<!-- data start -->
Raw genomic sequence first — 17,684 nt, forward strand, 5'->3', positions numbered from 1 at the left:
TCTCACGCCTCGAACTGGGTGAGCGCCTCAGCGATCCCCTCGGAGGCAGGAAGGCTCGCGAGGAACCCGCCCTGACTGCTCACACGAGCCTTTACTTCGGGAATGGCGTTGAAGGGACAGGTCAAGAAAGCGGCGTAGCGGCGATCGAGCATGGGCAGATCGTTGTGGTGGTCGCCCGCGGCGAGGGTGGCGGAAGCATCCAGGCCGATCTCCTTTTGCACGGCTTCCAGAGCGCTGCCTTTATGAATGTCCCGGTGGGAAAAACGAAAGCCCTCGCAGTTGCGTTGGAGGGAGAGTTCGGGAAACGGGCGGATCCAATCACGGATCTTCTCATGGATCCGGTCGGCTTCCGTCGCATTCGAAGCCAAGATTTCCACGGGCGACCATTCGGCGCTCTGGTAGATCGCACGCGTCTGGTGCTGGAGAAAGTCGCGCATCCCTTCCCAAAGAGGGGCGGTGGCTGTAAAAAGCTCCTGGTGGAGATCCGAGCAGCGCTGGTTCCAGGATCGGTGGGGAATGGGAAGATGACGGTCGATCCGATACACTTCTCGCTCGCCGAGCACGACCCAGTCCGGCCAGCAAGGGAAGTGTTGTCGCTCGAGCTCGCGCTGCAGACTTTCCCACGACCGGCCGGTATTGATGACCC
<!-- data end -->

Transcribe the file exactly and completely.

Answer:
Raw genomic sequence first — 17,684 nt, forward strand, 5'->3', positions numbered from 1 at the left:
TCTCACGCCTCGAACTGGGTGAGCGCCTCAGCGATCCCCTCGGAGGCAGGAAGGCTCGCGAGGAACCCGCCCTGACTGCTCACACGAGCCTTTACTTCGGGAATGGCGTTGAAGGGACAGGTCAAGAAAGCGGCGTAGCGGCGATCGAGCATGGGCAGATCGTTGTGGTGGTCGCCCGCGGCGAGGGTGGCGGAAGCATCCAGGCCGATCTCCTTTTGCACGGCTTCCAGAGCGCTGCCTTTATGAATGTCCCGGTGGGAAAAACGAAAGCCCTCGCAGTTGCGTTGGAGGGAGAGTTCGGGAAACGGGCGGATCCAATCACGGATCTTCTCATGGATCCGGTCGGCTTCCGTCGCATTCGAAGCCAAGATTTCCACGGGCGACCATTCGGCGCTCTGGTAGATCGCACGCGTCTGGTGCTGGAGAAAGTCGCGCATCCCTTCCCAAAGAGGGGCGGTGGCTGTAAAAAGCTCCTGGTGGAGATCCGAGCAGCGCTGGTTCCAGGATCGGTGGGGAATGGGAAGATGACGGTCGATCCGATACACTTCTCGCTCGCCGAGCACGACCCAGTCCGGCCAGCAAGGGAAGTGTTGTCGCTCGAGCTCGCGCTGCAGACTTTCCCACGACCGGCCGGTATTGATGACCC